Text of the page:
Job Swaps and Library Exchanges – 2013 update

This article updates a 2006 article.

Midlife Crisis? Becoming complacent in your job? Looking for a busperson’s holiday? Sounds like you need to do a Library Exchange!!

Start by considering the following questions….

  1. Where do you want to travel?
  2. Do you speak a second, third or fourth language?
  3. Will you need housing?
  4. Do you need to be paid while away?
  5. How long do you want to be away for?
  6. Would you like to work in a similar library as at home?
  7. Do you get homesick?

…and these websites:

Conveniently, these organizations act as clearinghouses for library and information staff interested in arranging job exchanges with like-minded professionals in other countries.

Their services are free. In general, these groups do not arrange the exchanges themselves – this is done directly by the applicants.

However, they will gladly answer any of your questions or put you in touch with experienced ‘exchangees’. In fact, in the midst of writing this article I became a little sidetracked with all the potential offerings! Also, I was very impressed at the speed of response to my queries.

Visiting Fellowships

Although not job exchanges as such, fellowship opportunities may help to sate the wanderlust and research craving in you while working in a foreign land. It is best to query your local University to see what arrangements they may have with overseas institutions. Also, the ALA website has lots of info on this.

In my research I found two that looked interesting.

The NELLCO (New England Law Library Consortium) International Fellows Program will provide opportunities for member law librarians in the United States, the United Kingdom, Australia, Canada and Hong Kong to exchange information and share knowledge, and, this is big, funding is available.

Also, the Visiting Fellowship in Law Librarianship at the Institute of Advanced Legal Studies at the University of London is prepared to consider applications in respect of any area of law librarianship. It welcomes projects which consider legal materials from the Commonwealth and the United States. Work periods are flexible with most between 2 to 6 months.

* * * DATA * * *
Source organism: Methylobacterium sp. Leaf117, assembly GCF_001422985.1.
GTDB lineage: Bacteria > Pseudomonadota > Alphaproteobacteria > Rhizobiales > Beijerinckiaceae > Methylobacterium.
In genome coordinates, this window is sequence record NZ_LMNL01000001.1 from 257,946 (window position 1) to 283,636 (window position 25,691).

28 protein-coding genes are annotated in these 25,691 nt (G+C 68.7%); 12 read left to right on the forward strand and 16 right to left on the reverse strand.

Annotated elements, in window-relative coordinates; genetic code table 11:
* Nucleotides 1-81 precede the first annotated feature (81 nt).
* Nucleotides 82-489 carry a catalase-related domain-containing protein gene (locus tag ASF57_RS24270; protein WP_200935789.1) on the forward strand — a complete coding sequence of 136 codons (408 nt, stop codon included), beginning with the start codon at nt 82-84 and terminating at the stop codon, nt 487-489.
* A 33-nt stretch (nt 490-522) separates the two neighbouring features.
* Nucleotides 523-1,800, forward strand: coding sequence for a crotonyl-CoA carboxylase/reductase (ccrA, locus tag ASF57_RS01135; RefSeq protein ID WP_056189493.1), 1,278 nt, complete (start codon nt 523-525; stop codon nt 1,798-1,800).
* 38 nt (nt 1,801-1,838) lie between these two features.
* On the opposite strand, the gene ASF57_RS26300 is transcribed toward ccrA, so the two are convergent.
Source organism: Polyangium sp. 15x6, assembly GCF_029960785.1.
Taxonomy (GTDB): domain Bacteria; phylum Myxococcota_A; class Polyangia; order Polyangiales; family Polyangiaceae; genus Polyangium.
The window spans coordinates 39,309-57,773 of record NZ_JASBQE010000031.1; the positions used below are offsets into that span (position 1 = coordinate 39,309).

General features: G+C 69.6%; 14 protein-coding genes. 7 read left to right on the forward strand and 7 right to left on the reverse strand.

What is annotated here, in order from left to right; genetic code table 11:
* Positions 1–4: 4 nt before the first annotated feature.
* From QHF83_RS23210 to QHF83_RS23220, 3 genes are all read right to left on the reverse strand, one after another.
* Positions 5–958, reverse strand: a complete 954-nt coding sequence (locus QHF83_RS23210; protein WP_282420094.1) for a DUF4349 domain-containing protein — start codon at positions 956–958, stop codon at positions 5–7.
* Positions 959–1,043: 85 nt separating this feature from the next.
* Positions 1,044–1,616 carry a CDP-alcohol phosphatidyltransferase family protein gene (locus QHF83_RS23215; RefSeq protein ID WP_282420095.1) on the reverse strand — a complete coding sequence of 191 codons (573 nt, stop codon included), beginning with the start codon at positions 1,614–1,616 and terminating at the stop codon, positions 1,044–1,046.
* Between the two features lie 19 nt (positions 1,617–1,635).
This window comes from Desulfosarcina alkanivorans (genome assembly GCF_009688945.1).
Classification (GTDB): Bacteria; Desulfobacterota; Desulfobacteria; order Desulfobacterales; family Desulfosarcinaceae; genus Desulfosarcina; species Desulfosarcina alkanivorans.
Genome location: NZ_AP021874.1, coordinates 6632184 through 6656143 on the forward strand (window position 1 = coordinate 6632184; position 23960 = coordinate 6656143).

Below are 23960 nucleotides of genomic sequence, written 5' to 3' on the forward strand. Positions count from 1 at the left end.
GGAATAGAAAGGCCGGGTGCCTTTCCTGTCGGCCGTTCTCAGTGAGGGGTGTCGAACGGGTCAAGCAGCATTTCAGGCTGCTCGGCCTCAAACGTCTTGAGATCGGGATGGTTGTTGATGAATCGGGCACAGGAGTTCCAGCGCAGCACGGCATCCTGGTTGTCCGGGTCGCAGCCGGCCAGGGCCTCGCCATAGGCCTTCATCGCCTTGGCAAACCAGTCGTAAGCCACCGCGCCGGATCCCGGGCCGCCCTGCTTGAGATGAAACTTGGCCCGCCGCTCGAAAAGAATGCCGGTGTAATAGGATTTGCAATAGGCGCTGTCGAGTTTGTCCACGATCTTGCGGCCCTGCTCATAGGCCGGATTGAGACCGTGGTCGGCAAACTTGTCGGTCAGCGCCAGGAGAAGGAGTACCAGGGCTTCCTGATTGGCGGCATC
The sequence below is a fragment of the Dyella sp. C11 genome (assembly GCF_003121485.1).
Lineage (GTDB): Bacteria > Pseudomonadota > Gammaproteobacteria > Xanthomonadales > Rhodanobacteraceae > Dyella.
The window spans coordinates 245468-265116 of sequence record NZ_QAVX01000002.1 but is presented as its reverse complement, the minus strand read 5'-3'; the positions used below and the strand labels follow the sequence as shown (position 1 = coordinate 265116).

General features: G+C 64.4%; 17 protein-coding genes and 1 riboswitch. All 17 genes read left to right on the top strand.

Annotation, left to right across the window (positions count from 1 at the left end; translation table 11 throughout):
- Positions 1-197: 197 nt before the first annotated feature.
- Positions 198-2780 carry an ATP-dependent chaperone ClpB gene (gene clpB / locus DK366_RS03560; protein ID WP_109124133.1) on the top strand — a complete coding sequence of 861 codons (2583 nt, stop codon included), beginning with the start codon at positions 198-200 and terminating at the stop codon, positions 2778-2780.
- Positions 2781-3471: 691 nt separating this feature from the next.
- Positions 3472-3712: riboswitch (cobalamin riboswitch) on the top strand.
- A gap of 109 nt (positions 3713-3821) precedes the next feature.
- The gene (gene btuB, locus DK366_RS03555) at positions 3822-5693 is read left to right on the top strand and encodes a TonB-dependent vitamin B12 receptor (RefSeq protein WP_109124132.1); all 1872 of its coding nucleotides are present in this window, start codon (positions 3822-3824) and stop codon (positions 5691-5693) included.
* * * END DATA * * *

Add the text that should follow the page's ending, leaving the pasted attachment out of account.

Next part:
Consider Librarians Without Borders, a non-profit organization which strives to form partnerships with community organizations in developing regions. Guatemala and Ghana were top of list destinations at time of writing. In 2012 stipend money was available – so best to check regularly!

Home Swaps

Do you have an idea about where you want to travel but no exchange prospects (as yet)? Consider, as an interim measure, a home/apartment swap. You can try any number of the house swap sites on the web. Some enable you to search keywords by profession. Or, try a specialized site such as Sabbatical Homes. Searching on term “librarian” may turn up like-minded souls.

So start you research now. Whichever way you go about arranging an exchange/swap it is guaranteed to be an amazing experience – not the least because you have managed to explore a new country and meet new colleagues!


Job Exchanges/Swaps

ALA – Joint Committee on International Exchanges

AALL – Clearinghouse for Internships & International Personnel Exchanges

LIBEX – (Bureau for International Library Staff Exchange)

CILIP Hosts Directory

University of Toronto – International and Community Outreach Coordinating Group

Bibliothek & Information International (BI-International)


NELLCO ((New England Law Library Consortium) International Fellows Program

Institute of Advanced Legal Studies – University of London


Librarians Without Borders

House Swaps

Sabbatical Homes

Further Reading

American Library Association. 2007. International Job Exchange: Bibliography. (Accessed 24 May 2013)

Aznar, D., & Jost, R. 2010. Tale of Two Law Libraries, A. AALL Spectrum. 15: 20.

Ball, K. 2003. From Canada To Australia: Arranging a Library Work Exchange.

(Accessed 24 May 2013)

Crosby, Connie. February 15, 2006. The Tao of Law Librarianship: Do-It-Yourself Professional Development, Part II., 15 February 2006. // (accessed 23 May 2013)

Jannetta, V. 1997. Trading Places: Library Placement and Exchange Schemes. The Law Librarian 28:70-2.

Kidd, T and Karen Lawson. 1994. International staff exchanges for academic libraries. The Journal of Academic Librarianship 20: 295-299.

Knock, D. 2013. Letter from the CILIP International Library and Information Group: International Librarians’ Hosts Directory. Library Juice, 24 April 2013. (accessed 24 May 2013)

Wilson, A. 2007. Report on a two week visit to academic libraries in and around Berlin. (accessed 24 May 2013)

Posted in: Communication Skills, Features, Job Hunting, Libraries & Librarians, Recruiting